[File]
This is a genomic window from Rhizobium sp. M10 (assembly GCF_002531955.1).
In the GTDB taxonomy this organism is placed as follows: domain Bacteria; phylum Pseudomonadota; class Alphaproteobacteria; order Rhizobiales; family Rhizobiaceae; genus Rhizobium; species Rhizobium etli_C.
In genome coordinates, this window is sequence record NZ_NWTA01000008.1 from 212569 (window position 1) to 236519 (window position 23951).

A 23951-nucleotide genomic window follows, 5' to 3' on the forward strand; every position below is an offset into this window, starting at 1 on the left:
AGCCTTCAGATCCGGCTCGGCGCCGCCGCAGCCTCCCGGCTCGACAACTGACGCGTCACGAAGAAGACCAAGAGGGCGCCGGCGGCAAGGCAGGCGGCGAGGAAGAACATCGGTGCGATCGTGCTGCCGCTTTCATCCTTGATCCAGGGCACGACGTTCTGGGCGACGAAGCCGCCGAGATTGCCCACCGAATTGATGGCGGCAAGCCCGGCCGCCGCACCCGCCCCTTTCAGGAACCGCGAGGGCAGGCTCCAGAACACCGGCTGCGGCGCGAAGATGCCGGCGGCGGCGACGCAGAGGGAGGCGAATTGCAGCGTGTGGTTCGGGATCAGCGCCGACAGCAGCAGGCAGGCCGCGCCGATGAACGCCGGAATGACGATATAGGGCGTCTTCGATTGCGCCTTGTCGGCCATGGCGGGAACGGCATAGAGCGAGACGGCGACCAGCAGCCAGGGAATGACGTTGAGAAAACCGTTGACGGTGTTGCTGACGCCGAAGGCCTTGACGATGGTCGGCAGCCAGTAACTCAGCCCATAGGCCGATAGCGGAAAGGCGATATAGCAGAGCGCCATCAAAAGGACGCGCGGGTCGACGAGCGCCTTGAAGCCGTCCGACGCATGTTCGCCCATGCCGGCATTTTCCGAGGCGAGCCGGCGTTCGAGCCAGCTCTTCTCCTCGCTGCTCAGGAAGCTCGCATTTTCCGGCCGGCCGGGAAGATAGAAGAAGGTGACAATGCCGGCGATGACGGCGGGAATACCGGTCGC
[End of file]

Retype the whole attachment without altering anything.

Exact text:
This is a genomic window from Rhizobium sp. M10 (assembly GCF_002531955.1).
In the GTDB taxonomy this organism is placed as follows: domain Bacteria; phylum Pseudomonadota; class Alphaproteobacteria; order Rhizobiales; family Rhizobiaceae; genus Rhizobium; species Rhizobium etli_C.
In genome coordinates, this window is sequence record NZ_NWTA01000008.1 from 212569 (window position 1) to 236519 (window position 23951).

A 23951-nucleotide genomic window follows, 5' to 3' on the forward strand; every position below is an offset into this window, starting at 1 on the left:
AGCCTTCAGATCCGGCTCGGCGCCGCCGCAGCCTCCCGGCTCGACAACTGACGCGTCACGAAGAAGACCAAGAGGGCGCCGGCGGCAAGGCAGGCGGCGAGGAAGAACATCGGTGCGATCGTGCTGCCGCTTTCATCCTTGATCCAGGGCACGACGTTCTGGGCGACGAAGCCGCCGAGATTGCCCACCGAATTGATGGCGGCAAGCCCGGCCGCCGCACCCGCCCCTTTCAGGAACCGCGAGGGCAGGCTCCAGAACACCGGCTGCGGCGCGAAGATGCCGGCGGCGGCGACGCAGAGGGAGGCGAATTGCAGCGTGTGGTTCGGGATCAGCGCCGACAGCAGCAGGCAGGCCGCGCCGATGAACGCCGGAATGACGATATAGGGCGTCTTCGATTGCGCCTTGTCGGCCATGGCGGGAACGGCATAGAGCGAGACGGCGACCAGCAGCCAGGGAATGACGTTGAGAAAACCGTTGACGGTGTTGCTGACGCCGAAGGCCTTGACGATGGTCGGCAGCCAGTAACTCAGCCCATAGGCCGATAGCGGAAAGGCGATATAGCAGAGCGCCATCAAAAGGACGCGCGGGTCGACGAGCGCCTTGAAGCCGTCCGACGCATGTTCGCCCATGCCGGCATTTTCCGAGGCGAGCCGGCGTTCGAGCCAGCTCTTCTCCTCGCTGCTCAGGAAGCTCGCATTTTCCGGCCGGCCGGGAAGATAGAAGAAGGTGACAATGCCGGCGATGACGGCGGGAATACCGGTCGC